In article <3h6u42$ves at quartz.ucs.ualberta.ca> Deborah Merriam,
dmerriam at gpu2.srv.ualberta.ca writes:
> I am getting married this coming summer, and I'm trying to decide
> to keep by birth name as-is or take my beloved's surname.
I've dealt with the same problem, although I admit that I didn't agonize.
Neither my husband or I ever considered changing our names. Having
published before had little to do with my decision, partly because there
was another woman in the lab who had changed her name and simply
explained that fact on her CV (with a line that said something like: some
publications appeared under my maiden name of Smith). My husband,
similarly, is a citizen of another country which doesn't have a treaty
allowing for dual citizenship with the US. So he won't change his
citizenship (and neither will I), although he has become a permanent
resident. Ironically, the only person who's given me a hard time about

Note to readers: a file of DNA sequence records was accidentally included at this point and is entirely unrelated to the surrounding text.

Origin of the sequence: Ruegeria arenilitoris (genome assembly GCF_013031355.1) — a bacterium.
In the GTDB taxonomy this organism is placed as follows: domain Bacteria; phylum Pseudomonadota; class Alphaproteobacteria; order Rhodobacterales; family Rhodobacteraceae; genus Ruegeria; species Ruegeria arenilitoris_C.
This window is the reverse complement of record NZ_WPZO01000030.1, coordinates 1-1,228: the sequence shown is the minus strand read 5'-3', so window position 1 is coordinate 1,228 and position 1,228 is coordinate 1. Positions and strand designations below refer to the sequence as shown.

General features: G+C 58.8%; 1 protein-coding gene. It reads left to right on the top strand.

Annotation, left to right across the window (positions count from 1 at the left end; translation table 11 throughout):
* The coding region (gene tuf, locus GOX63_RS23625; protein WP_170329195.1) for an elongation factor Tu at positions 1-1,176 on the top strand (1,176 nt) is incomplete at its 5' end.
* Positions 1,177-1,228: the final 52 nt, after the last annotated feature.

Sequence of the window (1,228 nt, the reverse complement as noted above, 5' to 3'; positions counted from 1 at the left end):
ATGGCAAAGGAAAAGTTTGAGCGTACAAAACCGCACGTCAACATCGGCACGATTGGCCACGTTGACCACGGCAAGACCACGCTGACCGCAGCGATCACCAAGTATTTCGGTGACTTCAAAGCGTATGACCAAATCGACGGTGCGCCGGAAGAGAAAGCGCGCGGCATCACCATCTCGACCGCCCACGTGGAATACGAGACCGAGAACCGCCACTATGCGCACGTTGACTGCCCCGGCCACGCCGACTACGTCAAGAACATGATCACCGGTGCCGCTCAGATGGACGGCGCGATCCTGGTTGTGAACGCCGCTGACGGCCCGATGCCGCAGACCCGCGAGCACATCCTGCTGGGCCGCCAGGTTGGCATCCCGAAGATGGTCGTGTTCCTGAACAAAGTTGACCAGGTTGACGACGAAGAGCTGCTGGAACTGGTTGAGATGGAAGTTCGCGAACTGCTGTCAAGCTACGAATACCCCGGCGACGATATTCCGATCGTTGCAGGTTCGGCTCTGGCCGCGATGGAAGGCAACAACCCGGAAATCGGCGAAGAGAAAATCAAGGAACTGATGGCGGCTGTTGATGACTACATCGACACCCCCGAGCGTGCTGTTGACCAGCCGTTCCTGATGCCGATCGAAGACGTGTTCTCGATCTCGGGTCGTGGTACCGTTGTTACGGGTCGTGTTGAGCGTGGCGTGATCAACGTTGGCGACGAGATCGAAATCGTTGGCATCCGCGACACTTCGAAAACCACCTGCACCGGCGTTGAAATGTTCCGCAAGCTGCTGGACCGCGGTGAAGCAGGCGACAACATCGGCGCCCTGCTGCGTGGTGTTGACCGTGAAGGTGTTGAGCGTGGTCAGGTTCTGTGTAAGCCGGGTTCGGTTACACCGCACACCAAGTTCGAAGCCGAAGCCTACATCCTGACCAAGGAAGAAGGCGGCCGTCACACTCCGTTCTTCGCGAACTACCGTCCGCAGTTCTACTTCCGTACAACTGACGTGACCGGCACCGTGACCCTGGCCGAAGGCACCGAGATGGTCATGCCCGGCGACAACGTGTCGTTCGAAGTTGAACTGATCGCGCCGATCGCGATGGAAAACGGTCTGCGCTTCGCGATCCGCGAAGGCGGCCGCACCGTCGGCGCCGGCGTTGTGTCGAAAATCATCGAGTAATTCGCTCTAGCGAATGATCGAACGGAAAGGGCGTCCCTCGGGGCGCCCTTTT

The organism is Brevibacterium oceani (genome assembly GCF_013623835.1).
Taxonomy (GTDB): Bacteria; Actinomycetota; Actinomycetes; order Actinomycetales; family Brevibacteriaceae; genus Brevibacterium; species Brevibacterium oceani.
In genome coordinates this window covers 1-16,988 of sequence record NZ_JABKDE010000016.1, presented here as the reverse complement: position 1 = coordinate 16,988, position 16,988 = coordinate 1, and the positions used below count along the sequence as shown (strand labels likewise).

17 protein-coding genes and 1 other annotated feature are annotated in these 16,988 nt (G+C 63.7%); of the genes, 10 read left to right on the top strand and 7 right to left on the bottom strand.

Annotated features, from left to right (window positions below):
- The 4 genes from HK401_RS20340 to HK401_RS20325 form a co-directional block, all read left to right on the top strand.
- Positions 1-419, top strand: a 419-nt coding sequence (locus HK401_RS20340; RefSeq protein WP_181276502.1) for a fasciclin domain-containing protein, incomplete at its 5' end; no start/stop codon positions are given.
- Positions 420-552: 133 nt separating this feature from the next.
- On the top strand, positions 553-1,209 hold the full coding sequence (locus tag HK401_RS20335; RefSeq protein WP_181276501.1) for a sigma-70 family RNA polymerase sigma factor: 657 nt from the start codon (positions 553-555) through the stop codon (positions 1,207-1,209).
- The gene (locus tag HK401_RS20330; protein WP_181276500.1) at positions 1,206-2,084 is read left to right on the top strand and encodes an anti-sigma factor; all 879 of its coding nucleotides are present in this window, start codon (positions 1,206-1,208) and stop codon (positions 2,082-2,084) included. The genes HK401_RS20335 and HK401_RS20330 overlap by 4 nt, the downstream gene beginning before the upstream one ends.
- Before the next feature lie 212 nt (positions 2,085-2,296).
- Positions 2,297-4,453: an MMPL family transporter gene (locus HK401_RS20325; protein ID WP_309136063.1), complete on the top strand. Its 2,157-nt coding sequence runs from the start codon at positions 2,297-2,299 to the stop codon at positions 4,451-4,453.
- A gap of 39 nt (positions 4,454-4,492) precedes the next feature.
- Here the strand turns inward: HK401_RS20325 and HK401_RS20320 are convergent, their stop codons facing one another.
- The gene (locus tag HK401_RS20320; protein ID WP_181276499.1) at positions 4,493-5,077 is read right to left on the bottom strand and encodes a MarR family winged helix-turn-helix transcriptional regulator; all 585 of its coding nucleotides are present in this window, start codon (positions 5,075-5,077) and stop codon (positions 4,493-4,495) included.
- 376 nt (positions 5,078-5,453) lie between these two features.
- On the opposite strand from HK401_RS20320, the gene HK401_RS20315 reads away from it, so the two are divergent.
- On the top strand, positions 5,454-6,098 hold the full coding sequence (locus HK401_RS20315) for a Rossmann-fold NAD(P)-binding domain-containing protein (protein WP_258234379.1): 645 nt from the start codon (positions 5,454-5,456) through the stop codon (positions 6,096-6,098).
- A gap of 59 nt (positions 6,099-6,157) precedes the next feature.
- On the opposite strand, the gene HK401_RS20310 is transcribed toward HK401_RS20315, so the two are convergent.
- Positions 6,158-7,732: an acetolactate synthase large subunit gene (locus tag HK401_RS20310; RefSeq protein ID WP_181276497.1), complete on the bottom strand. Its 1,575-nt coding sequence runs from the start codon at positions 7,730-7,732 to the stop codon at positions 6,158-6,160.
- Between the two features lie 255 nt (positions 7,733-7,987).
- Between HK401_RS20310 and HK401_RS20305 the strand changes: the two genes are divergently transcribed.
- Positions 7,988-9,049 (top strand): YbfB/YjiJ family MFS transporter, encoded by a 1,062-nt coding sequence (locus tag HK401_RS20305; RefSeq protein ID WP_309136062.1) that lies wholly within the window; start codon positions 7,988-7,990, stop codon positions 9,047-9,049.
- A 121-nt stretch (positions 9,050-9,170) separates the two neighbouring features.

not changing my name has been my mother. The rest of my family has
decided to change it and addresses me as such (which doesn't really
matter except to the post office) and I decided there are bigger problems
in the world to worry about. Once my grandfather asked me how I'd like
to be called and gave me the options of Mrs. Chitnis, Ms. Chitnis, Ms.
Koester-Chitnis. I replied that I'd like to be called Dr. Koester,
thanks very much. He seems to have ignored me. Oh well. The bank knows
I'm Susan Koester. The IRS knows I'm Susan Koester. The journal editors
know I'm Susan Koester. And I know I'm Susan Koester. Where else does
it matter? Just my 2 cents.